Yesterday, we glimpsed at what impact Dellin Betances could make to the ball club in 2015. Today, we shift focus to Chris Capuano, a pitcher who didn’t start the 2014 season with the Yankees but made an impact to the rotation when it was bombarded with injuries. So, with his 2014 season behind him, what can we expect from Chris Capuano?
Chris Capuano’s 2014 season didn’t start off the way he hoped: he was a failed reliever in the Boston Red Sox bullpen (4.55 ERA, 1.547 WHIP in 28 games), which ultimately led to Capuano being cut from the team. In a surprising turn of events, Capuano found a team that was interested in him–the Yankees. But the Yankees weren’t interested in having Capuano as a reliever, they wanted him to be in the starting rotation.
The Yankees suffered multiple blows earlier in the year, losing CC Sabathia to knee surgery, losing Ivan Nova to Tommy John surgery and losing Masahiro Tanaka to a small tear in his elbow. The Yankees tried their best to fill the holes, acquiring Brandon McCarthy from the Arizona Diamondbacks, while relying on Hiroki Kuroda, Michael Pineda and Shane Greene to keep the rotation afloat. The Yankees signed Capuano due to him being a veteran presence, and while he wasn’t lights out, Capuano did a decent job by keeping the Yankees in the game every fifth day pitching to a 4.25 ERA and 1.310 ERA in 12 games as a starter.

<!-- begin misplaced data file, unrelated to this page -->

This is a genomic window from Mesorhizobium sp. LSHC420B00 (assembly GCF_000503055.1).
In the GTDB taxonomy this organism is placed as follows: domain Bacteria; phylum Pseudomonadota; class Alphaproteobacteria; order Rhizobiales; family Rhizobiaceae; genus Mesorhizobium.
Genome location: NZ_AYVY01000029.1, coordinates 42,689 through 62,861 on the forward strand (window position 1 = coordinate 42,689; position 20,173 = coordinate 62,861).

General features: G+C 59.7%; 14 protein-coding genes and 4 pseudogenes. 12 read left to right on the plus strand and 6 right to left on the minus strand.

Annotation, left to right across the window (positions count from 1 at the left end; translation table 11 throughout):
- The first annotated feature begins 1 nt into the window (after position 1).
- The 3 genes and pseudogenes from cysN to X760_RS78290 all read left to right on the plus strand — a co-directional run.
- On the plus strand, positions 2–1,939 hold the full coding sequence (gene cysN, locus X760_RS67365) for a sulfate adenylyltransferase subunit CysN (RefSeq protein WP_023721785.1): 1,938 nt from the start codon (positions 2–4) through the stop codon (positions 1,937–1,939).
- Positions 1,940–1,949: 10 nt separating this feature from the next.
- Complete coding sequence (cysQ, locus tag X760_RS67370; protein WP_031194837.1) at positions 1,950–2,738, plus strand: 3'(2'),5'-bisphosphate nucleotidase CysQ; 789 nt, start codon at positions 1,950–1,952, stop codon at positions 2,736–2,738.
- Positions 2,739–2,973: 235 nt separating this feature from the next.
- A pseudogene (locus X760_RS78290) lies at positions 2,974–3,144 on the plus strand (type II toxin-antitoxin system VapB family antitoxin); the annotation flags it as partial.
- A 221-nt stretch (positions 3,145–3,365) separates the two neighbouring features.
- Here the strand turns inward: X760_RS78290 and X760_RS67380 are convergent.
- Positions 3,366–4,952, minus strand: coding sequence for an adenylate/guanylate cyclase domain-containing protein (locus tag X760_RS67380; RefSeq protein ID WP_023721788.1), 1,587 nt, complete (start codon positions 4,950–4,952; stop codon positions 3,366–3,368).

While many believed Chris Capuano would stay on the team for the short-term, the Yankees surprised everyone and offered Capuano a one-year deal for the 2015 season, mainly due to the severity of Nova’s injury. Regardless of the numbers he puts up in Spring Training this year, Capuano is expected to be in the rotation as a fourth or fifth starter. But what will be Capuano’s outcome by the time Ivan Nova is ready to return? Capuano could either:
A) Pitch well during April, May and parts of June and the Yankees would be forced to keep him in the rotation.
B) Struggle for April, May and parts of June and the Yankees could either banish him to the bullpen or cut him from the team altogether.
What happens to Capuano over the course of the season is up to him, but for now he’s here to stay. The Yankees don’t expect Capuano to pitch to a 3.00 ERA, but they also want him to be effective and be the veteran presence the Yankees are currently lacking since Hiroki Kuroda decided to finish his career in Japan. He was quite helpful for the Yankees during the second half of the year and the Yankees would be thrilled if he could find a way to somehow replicate his second-half success.
Tomorrow: We analyze what David Carpenter did for the Atlanta Braves last season and what the Yankees can expect from him as he becomes a new fixture in the Yankees bullpen.